Reviewed by Martin de Leon II, Fri., Sept. 30, 2005
Zilker Park, Sept. 24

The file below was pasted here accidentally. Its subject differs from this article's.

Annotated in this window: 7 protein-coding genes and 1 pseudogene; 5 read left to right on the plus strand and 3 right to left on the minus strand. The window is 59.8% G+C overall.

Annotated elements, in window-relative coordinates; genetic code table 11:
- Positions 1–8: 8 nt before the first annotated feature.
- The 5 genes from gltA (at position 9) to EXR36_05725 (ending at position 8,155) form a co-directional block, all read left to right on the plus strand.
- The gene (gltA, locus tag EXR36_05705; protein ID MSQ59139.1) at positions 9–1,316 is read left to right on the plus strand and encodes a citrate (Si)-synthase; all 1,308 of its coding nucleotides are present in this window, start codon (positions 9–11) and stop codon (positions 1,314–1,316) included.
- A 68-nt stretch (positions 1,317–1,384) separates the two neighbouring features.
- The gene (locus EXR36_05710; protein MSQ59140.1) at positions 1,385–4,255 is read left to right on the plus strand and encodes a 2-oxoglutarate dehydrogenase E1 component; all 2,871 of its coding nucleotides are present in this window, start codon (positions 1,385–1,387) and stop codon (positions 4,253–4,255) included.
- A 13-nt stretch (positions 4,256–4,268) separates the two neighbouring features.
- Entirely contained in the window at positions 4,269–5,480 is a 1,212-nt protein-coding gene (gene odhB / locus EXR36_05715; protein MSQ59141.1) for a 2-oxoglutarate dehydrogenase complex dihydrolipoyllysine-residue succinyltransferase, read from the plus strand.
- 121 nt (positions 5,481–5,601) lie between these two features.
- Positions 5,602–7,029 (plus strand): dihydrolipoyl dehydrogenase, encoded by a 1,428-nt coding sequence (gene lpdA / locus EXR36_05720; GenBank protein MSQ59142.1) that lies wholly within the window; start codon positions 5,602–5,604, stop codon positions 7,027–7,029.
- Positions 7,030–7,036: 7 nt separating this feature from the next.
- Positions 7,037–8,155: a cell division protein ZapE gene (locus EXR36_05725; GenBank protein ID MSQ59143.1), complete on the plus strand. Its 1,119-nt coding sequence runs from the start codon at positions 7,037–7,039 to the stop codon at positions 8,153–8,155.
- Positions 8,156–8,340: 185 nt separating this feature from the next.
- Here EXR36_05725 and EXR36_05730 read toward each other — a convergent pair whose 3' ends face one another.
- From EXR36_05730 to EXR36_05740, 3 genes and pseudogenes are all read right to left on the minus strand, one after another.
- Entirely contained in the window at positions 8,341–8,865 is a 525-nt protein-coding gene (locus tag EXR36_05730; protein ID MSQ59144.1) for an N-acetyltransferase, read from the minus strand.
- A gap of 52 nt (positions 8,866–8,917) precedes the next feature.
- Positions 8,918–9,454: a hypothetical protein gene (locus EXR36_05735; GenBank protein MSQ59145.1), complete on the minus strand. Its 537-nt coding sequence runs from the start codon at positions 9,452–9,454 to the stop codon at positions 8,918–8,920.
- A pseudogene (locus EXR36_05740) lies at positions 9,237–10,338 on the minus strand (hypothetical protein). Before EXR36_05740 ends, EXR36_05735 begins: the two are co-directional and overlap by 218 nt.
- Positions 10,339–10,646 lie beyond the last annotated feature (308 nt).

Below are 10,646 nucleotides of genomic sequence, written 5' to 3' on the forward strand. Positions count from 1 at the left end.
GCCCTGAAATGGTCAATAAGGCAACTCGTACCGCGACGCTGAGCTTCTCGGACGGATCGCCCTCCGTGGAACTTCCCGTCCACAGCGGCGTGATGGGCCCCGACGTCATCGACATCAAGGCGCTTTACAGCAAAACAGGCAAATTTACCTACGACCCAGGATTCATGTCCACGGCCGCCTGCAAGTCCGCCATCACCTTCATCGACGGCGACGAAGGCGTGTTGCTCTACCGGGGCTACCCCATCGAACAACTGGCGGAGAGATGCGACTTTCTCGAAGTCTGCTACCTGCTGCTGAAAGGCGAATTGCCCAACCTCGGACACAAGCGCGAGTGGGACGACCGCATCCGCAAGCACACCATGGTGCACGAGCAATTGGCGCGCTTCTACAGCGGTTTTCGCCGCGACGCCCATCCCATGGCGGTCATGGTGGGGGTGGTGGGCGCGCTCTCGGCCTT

The shade of the Capital Metro stage was no match for the heat of Zap Mama. On ACL's second twilight, starting late, this Earth-mother-led Afropop quintet dropped postcolonial funk for a sweltering hour. Mysterious as they were in their black sunglasses, the three lead singers, fronted by Marie Daulne's silky vocals, came out like Charlie's Angels, pointing their fingers at the crowd. Rapturous, the almost-capacity audience wiggled, danced, and let their feet do the talking. "Utu Mama" was a soulful lesson in Afrobeat, slinky guitars coating the back section of turntables, percussion, drums, and bass. Like an African Destiny's Child meets Manu Chao, Zap Mama laced folk with modern R&B, mainly from 1999's brilliant A Ma Zone. Stuck in that awful ghetto of "world music," they nevertheless made proud use of global rhythms salsa, hip-hop, and various West African motifs letting it all loose in the name of freak-outs. "Fly Away" was a midtempo, sluggish R&B ditty that boasted a lovemaking bassline and turned rowdy through furious scratching and a head-banging dancehall riddim. Zap Mama is future music, forcing people to both dance and think.